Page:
Highland Lakes were created to
manage floods and capture water when it rains to ensure the region has a reliable
water supply during dry times. Lakes Buchanan and Travis – the region's water supply reservoirs – provide water for more than a million users, including communities, industries, businesses, agriculture and the environment in the lower Colorado River basin. Together, lakes Buchanan and Travis can hold about 2 million acre-feet of water. It's important to note lakes Travis and Buchanan are not constant-level lakes and are designed to fluctuate.
Inflows and lake level projections
Widespread, soaking rains over the Highland Lakes watershed throughout September helped saturate the soil, raise lake levels and ease drought conditions. The rain was a welcome change from a hot and dry summer.
At 112,411 acre-feet, inflows into the lakes in September were about 114 percent of the historic monthly average. September inflows were more than the total inflows for January through August 2018. Inflows are the amount of water flowing into the lakes estimated from measurements at four gauges upstream. (An acre-foot is 325,851 gallons.)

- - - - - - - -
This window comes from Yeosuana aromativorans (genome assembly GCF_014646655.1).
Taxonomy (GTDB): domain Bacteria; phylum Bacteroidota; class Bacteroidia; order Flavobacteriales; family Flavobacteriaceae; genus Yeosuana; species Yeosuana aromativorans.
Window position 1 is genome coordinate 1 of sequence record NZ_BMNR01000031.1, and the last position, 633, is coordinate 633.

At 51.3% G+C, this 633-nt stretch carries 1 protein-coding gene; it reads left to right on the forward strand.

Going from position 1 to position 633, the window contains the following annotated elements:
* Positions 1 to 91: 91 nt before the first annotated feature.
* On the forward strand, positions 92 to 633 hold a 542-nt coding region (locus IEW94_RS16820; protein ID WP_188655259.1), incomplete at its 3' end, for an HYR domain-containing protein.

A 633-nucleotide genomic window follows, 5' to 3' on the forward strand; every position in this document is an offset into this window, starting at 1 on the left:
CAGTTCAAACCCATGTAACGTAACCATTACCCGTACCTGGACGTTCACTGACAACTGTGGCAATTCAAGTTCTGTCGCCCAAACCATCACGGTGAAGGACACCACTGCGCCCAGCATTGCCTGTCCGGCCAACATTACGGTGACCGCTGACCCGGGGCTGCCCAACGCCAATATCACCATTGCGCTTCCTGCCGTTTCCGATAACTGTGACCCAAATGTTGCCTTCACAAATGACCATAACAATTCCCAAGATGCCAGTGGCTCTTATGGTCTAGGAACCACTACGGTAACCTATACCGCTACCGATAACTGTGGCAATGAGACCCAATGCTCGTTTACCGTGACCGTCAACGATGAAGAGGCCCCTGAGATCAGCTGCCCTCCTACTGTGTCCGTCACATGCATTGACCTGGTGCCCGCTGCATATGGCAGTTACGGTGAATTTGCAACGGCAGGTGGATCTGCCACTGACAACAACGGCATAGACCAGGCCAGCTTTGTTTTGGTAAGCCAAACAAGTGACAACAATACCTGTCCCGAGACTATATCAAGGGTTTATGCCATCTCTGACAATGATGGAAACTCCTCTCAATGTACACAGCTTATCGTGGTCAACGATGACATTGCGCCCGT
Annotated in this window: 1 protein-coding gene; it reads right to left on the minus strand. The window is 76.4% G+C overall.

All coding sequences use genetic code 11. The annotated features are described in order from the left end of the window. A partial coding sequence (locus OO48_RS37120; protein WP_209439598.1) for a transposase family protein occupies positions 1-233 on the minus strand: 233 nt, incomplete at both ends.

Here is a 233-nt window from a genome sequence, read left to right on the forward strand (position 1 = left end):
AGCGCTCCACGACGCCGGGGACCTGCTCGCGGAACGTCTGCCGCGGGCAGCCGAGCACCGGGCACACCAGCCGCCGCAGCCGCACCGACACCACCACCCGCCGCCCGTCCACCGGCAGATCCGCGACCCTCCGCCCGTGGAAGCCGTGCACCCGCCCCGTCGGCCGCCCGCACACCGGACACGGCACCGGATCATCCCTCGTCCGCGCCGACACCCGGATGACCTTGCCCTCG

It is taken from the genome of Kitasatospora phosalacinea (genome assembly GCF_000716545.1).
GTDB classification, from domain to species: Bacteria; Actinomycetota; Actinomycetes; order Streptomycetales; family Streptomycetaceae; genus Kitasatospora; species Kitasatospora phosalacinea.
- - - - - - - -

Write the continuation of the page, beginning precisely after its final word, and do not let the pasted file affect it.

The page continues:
Despite the rain in September, the first nine months of the year were so dry that inflows for 2018 are still far below average. Inflows for January through September 2018 are the sixth lowest on record for that time period.
Here are LCRA's six-month projections for Lake Travis and Lake Buchanan based on conditions ranging from very wet to very dry.